Day to day events mostly cataloguing my complete lack of understanding and common sense!

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Tagged with "heating"
Thursday 14th September, 2017
Category: 2017/09
Tags: renvotions heating chimney

It's that exciting time of year again when a fairly substantial renovation project takes place and there's lots of noise and muck and chaos and wishing I'd never embarked on the work before the final basking in pleasure at the new improvements. I'm currently in the middle of the process, though the end is pleasantly in view.

This year I decided to make some major changes to the heating arrangements, in particular to the fire in the living room. When the house was first renovated back in 2005/6 they put in an open fire place in the corner of the room as at the time I was only ever planning to come here for sunny holidays. My how things have changed!

This is it just before the final plastering over the chimney breast.

It was a lovely feature (though admitedly I never particularly liked the giraffe stonework around it) but never a practical source of heating. The smoke used to puff back into the room now and then, and of course 90% of the heat just wooshed up the chimney. Added to that the enormous draft that would come down into the room in winter when the fire wasn't lit (which is why it's been boarded over with a big sheet of plastic for the past 5 years) and it became nothing more than an ornament.

Since having the wood burner installed I haven't needed the open fire anyway, except on those rare occasions when the electricity is off for more than a few hours. You see my wood burner runs the central heating, and when the electricity goes off the battery back up only keeps the water pump running for a couple of hours. After that I need to let the fire die down or else run the risk of the water in the back boiler overheating and exploding. So I needed some kind of non-electrical back up.

My first idea was to have a glass door made for the open fire, but then I thought well the heat's still just going up the chimney. The second idea was to buy a small stove and sit it in the space where the opening is, but it was quite hard sourcing a fire of the right dimensions, and most of them only had small windows so I wouldn't see the flames very much. The third plan was...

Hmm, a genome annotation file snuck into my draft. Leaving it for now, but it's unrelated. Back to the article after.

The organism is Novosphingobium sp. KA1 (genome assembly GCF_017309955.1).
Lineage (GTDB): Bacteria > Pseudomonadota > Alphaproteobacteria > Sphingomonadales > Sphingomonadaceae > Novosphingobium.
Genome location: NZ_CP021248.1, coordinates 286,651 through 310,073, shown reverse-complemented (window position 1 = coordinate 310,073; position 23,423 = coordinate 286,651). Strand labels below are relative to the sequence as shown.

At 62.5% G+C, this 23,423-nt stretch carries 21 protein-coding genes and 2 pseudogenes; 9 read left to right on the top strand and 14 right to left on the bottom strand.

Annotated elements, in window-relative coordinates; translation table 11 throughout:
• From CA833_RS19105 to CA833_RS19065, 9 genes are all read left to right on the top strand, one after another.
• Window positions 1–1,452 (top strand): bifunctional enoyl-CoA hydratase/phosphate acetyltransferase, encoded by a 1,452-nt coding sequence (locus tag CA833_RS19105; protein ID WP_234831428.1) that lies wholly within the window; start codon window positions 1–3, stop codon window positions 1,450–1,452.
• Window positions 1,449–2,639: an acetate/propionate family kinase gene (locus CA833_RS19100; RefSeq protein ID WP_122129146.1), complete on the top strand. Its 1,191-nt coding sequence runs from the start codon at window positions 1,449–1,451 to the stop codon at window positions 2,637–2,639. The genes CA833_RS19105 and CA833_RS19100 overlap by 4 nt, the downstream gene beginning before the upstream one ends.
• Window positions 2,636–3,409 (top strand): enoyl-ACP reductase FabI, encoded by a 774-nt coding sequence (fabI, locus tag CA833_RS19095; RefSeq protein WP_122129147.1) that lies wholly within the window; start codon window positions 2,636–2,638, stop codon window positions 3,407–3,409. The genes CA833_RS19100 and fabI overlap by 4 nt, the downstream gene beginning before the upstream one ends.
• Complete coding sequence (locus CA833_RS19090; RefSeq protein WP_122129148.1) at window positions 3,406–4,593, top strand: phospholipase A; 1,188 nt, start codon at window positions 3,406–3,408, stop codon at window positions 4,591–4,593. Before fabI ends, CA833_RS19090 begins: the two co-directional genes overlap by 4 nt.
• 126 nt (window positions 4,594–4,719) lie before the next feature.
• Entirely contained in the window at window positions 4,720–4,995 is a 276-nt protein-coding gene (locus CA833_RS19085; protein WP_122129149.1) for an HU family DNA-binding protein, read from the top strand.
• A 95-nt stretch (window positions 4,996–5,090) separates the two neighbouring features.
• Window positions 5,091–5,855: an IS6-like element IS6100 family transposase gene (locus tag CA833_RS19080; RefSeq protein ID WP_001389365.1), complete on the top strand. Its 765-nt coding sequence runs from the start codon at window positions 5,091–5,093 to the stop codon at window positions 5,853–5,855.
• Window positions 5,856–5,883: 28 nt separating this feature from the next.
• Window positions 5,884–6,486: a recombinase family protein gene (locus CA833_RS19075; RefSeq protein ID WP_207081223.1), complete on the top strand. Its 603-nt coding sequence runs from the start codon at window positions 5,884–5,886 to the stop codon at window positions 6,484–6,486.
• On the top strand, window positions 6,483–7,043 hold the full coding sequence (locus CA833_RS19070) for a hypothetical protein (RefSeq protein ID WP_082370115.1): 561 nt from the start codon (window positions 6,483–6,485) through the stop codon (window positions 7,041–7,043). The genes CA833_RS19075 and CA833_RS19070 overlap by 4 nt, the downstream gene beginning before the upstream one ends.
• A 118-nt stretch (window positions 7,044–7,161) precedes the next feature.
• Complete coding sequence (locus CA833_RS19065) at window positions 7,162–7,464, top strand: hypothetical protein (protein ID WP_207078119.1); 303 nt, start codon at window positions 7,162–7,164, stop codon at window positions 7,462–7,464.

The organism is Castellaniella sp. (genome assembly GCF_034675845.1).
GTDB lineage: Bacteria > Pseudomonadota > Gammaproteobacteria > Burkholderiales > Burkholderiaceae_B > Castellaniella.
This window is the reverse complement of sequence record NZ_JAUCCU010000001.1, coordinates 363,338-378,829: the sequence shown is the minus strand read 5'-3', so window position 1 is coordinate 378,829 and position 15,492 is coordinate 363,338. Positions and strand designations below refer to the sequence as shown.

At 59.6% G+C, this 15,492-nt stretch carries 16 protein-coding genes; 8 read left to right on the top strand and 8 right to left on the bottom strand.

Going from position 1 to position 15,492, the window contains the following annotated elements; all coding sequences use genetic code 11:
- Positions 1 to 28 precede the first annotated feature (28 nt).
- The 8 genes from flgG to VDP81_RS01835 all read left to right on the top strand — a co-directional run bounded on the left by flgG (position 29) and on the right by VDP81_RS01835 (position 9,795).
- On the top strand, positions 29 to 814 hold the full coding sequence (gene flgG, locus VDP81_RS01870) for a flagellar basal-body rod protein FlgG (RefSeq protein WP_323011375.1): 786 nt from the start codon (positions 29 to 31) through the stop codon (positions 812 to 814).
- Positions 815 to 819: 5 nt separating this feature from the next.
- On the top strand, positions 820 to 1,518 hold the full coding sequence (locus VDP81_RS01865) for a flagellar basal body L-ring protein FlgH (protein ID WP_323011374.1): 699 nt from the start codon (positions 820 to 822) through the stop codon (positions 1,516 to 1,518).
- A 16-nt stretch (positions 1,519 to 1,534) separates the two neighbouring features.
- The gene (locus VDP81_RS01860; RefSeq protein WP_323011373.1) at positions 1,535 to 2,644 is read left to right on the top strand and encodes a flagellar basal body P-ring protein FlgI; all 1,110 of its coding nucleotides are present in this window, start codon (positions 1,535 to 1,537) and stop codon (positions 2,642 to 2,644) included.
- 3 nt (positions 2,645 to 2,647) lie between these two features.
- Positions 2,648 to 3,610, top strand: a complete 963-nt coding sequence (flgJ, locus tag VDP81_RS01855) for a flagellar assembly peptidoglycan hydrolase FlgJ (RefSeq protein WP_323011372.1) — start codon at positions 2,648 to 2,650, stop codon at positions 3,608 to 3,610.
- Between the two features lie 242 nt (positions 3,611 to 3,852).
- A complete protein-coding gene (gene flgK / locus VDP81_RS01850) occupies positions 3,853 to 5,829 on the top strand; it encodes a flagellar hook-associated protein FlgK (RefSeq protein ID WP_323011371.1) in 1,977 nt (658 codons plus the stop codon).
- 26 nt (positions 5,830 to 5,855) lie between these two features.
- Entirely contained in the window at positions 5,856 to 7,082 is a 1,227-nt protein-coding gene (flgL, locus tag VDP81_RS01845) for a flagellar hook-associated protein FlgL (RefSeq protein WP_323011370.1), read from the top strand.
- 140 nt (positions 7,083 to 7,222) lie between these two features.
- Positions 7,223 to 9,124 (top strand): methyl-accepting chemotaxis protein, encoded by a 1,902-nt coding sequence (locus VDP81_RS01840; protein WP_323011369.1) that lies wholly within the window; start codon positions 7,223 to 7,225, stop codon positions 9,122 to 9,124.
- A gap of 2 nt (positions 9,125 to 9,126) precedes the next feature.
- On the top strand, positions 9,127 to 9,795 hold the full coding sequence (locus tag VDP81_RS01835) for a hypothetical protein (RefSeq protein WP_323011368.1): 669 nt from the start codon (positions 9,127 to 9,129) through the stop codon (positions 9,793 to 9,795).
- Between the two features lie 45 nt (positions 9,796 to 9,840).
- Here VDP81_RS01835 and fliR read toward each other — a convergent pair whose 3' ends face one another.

Ha! It's completely gone. Yes, I decided to get rid of the old fire completely and have bought a nice stove to go in that corner - one with a really big glass door and which I can also cook on top of (again thinking if the power's off for any big amount of time).

It took the guys a lot of hard work getting the big old flue pipe out as it was a custom made huge steel thing that weighed a ton. It's now sitting in the garden awaiting the time when I can find someone to give me a few bob for it.

After three days the walls were all neatly plastered and the floor smoothed over, and I've now painted all that area. So now they can come back and actually put the stove in position and fit the new flue pipes. I can't wait! It'll also be really handy say in early October when I might want to take the chill off for an hour or two in the evening but without having the whole house heated by central heating.

In the other corner I wanted the wood burner moved so it's at an angle to the walls so that the heat would be more directed into the room and not towards the front door. This meant draining all the water/anti-freeze down whilst he re-cut the pipes and then filled it again. I also have a lovely new UPS (which provided the battery back up) as last time the power went off there was a horrible burning smell emanating from the old one which was swiftly unplugged!

Once the new stove is in place I can scrub the floors and then give them a new lick of paint and sealant, and then it was all be deliciously bright and cosy for winter evenings laying by the fire, watching TV, crocheting... perfection!

Tuesday 22nd October, 2013
Category: 2013/10
Tags: Dryanovo festival central heating

I was thinking back to this time last year earlier today and feeling rather amazed at the huge changes the past year has brought about both in me and the house. I wouldn't relish the thought of being transported back to last October as I recall nursing a broken ankle and having to deal with the daily invasion of workmen shouting all over the garden whilst I hid indoors feeling a little vulnerable. Today was much much nicer. I've just finished clearing (and slightly extending) the veggie patch which already has much better quality soil in it than the stodgy clay I tackled earlier this year. Next week I intend to go and prod around in the compost heap to see if anything has rotted down enough to be dug into the soil to improve it even more.  Stefka has already got her spring carrot seedlings underway and has offered to give me some to plant out, though she tells me I may need to make some sort of cloche to protect them from the snows.  The street outside has been carpetted in falling leaves and there have been two burning sessions so far; one under the close supervision of Baba Ivanka down the side lane and the other with Bobi and Stefka out on the front street.  The leaves are swept into little heaps along the roadside and then set alight to burn down producing clouds of dense smoke.  Gancho kept saying (and I couldn't help but agree) that we should burn the leaves on a patch of soil instead of spoiling the road surface but the women ignored him and lit their fires anyway.  I chose another tack altogether and this morning raked up the leaves in front of my house and then threw them all over the fence into the park! Job done :D